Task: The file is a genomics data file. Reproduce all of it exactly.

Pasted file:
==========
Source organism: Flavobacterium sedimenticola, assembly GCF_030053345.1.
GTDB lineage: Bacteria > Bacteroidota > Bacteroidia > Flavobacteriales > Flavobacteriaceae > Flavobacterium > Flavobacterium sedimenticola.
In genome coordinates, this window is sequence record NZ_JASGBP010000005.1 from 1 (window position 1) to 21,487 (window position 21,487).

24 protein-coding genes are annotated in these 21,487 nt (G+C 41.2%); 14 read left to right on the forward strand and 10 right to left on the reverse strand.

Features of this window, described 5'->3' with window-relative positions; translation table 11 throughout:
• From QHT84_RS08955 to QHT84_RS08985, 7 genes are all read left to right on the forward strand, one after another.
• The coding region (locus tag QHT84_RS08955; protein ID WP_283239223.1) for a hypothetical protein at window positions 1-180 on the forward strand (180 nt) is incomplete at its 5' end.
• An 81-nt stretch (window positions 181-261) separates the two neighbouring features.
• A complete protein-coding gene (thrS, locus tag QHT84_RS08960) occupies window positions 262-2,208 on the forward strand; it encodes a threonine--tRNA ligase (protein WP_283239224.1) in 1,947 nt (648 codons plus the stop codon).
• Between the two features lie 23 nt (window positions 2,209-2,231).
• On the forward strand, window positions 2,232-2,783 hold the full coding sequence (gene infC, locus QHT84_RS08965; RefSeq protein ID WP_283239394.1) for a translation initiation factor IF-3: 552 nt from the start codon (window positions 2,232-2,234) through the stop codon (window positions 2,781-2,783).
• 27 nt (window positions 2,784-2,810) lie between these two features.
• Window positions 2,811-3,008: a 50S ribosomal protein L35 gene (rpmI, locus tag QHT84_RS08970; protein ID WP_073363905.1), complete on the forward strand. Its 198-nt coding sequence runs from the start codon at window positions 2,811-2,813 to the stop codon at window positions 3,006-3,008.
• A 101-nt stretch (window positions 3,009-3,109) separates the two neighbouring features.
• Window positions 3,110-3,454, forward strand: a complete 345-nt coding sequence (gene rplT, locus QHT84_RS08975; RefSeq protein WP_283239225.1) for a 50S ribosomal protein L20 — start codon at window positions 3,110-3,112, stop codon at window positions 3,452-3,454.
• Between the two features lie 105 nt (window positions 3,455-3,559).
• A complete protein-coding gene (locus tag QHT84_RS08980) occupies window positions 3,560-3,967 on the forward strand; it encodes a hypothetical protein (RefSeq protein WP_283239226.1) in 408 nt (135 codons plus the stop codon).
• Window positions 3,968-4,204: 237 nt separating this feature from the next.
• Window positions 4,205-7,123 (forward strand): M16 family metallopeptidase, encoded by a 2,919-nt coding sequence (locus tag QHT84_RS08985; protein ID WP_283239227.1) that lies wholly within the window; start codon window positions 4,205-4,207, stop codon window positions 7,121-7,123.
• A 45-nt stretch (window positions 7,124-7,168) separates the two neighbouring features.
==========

Source organism: Flavobacterium sedimenticola, assembly GCF_030053345.1.
GTDB lineage: Bacteria > Bacteroidota > Bacteroidia > Flavobacteriales > Flavobacteriaceae > Flavobacterium > Flavobacterium sedimenticola.
In genome coordinates, this window is sequence record NZ_JASGBP010000005.1 from 1 (window position 1) to 21,487 (window position 21,487).

24 protein-coding genes are annotated in these 21,487 nt (G+C 41.2%); 14 read left to right on the forward strand and 10 right to left on the reverse strand.

Features of this window, described 5'->3' with window-relative positions; translation table 11 throughout:
• From QHT84_RS08955 to QHT84_RS08985, 7 genes are all read left to right on the forward strand, one after another.
• The coding region (locus tag QHT84_RS08955; protein ID WP_283239223.1) for a hypothetical protein at window positions 1-180 on the forward strand (180 nt) is incomplete at its 5' end.
• An 81-nt stretch (window positions 181-261) separates the two neighbouring features.
• A complete protein-coding gene (thrS, locus tag QHT84_RS08960) occupies window positions 262-2,208 on the forward strand; it encodes a threonine--tRNA ligase (protein WP_283239224.1) in 1,947 nt (648 codons plus the stop codon).
• Between the two features lie 23 nt (window positions 2,209-2,231).
• On the forward strand, window positions 2,232-2,783 hold the full coding sequence (gene infC, locus QHT84_RS08965; RefSeq protein ID WP_283239394.1) for a translation initiation factor IF-3: 552 nt from the start codon (window positions 2,232-2,234) through the stop codon (window positions 2,781-2,783).
• 27 nt (window positions 2,784-2,810) lie between these two features.
• Window positions 2,811-3,008: a 50S ribosomal protein L35 gene (rpmI, locus tag QHT84_RS08970; protein ID WP_073363905.1), complete on the forward strand. Its 198-nt coding sequence runs from the start codon at window positions 2,811-2,813 to the stop codon at window positions 3,006-3,008.
• A 101-nt stretch (window positions 3,009-3,109) separates the two neighbouring features.
• Window positions 3,110-3,454, forward strand: a complete 345-nt coding sequence (gene rplT, locus QHT84_RS08975; RefSeq protein WP_283239225.1) for a 50S ribosomal protein L20 — start codon at window positions 3,110-3,112, stop codon at window positions 3,452-3,454.
• Between the two features lie 105 nt (window positions 3,455-3,559).
• A complete protein-coding gene (locus tag QHT84_RS08980) occupies window positions 3,560-3,967 on the forward strand; it encodes a hypothetical protein (RefSeq protein WP_283239226.1) in 408 nt (135 codons plus the stop codon).
• Window positions 3,968-4,204: 237 nt separating this feature from the next.
• Window positions 4,205-7,123 (forward strand): M16 family metallopeptidase, encoded by a 2,919-nt coding sequence (locus tag QHT84_RS08985; protein ID WP_283239227.1) that lies wholly within the window; start codon window positions 4,205-4,207, stop codon window positions 7,121-7,123.
• A 45-nt stretch (window positions 7,124-7,168) separates the two neighbouring features.